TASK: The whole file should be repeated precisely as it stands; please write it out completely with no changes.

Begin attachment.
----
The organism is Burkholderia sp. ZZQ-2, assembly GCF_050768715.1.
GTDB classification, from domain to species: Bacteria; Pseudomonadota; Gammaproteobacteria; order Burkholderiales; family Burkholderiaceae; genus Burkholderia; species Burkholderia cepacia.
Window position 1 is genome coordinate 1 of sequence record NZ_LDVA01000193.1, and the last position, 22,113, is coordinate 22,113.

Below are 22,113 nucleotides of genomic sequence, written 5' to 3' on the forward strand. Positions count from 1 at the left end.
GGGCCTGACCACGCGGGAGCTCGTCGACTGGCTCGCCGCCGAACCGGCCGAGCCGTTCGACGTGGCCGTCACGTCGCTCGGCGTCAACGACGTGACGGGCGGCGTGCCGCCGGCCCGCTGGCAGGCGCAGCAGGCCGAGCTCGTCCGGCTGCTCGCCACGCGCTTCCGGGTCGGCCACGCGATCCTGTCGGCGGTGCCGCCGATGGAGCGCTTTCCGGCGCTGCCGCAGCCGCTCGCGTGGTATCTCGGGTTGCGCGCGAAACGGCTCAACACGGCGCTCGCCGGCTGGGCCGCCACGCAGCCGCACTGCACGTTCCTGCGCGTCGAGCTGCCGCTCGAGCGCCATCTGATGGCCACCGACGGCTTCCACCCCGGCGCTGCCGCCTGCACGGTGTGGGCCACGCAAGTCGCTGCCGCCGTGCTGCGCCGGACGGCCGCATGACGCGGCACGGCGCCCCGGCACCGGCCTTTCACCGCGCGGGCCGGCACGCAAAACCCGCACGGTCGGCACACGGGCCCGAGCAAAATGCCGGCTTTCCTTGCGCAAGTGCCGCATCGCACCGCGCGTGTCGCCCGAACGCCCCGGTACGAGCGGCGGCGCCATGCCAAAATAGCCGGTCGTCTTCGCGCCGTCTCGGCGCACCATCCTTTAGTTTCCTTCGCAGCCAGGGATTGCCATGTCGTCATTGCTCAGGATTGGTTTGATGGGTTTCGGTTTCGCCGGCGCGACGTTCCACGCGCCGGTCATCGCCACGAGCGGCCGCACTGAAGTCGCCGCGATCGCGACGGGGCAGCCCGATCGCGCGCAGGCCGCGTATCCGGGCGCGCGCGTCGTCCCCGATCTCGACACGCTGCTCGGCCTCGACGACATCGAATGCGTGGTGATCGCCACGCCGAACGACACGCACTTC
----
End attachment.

The organism is Burkholderia sp. ZZQ-2, assembly GCF_050768715.1.
GTDB classification, from domain to species: Bacteria; Pseudomonadota; Gammaproteobacteria; order Burkholderiales; family Burkholderiaceae; genus Burkholderia; species Burkholderia cepacia.
Window position 1 is genome coordinate 1 of sequence record NZ_LDVA01000193.1, and the last position, 22,113, is coordinate 22,113.

Below are 22,113 nucleotides of genomic sequence, written 5' to 3' on the forward strand. Positions count from 1 at the left end.
GGGCCTGACCACGCGGGAGCTCGTCGACTGGCTCGCCGCCGAACCGGCCGAGCCGTTCGACGTGGCCGTCACGTCGCTCGGCGTCAACGACGTGACGGGCGGCGTGCCGCCGGCCCGCTGGCAGGCGCAGCAGGCCGAGCTCGTCCGGCTGCTCGCCACGCGCTTCCGGGTCGGCCACGCGATCCTGTCGGCGGTGCCGCCGATGGAGCGCTTTCCGGCGCTGCCGCAGCCGCTCGCGTGGTATCTCGGGTTGCGCGCGAAACGGCTCAACACGGCGCTCGCCGGCTGGGCCGCCACGCAGCCGCACTGCACGTTCCTGCGCGTCGAGCTGCCGCTCGAGCGCCATCTGATGGCCACCGACGGCTTCCACCCCGGCGCTGCCGCCTGCACGGTGTGGGCCACGCAAGTCGCTGCCGCCGTGCTGCGCCGGACGGCCGCATGACGCGGCACGGCGCCCCGGCACCGGCCTTTCACCGCGCGGGCCGGCACGCAAAACCCGCACGGTCGGCACACGGGCCCGAGCAAAATGCCGGCTTTCCTTGCGCAAGTGCCGCATCGCACCGCGCGTGTCGCCCGAACGCCCCGGTACGAGCGGCGGCGCCATGCCAAAATAGCCGGTCGTCTTCGCGCCGTCTCGGCGCACCATCCTTTAGTTTCCTTCGCAGCCAGGGATTGCCATGTCGTCATTGCTCAGGATTGGTTTGATGGGTTTCGGTTTCGCCGGCGCGACGTTCCACGCGCCGGTCATCGCCACGAGCGGCCGCACTGAAGTCGCCGCGATCGCGACGGGGCAGCCCGATCGCGCGCAGGCCGCGTATCCGGGCGCGCGCGTCGTCCCCGATCTCGACACGCTGCTCGGCCTCGACGACATCGAATGCGTGGTGATCGCCACGCCGAACGACACGCACTTC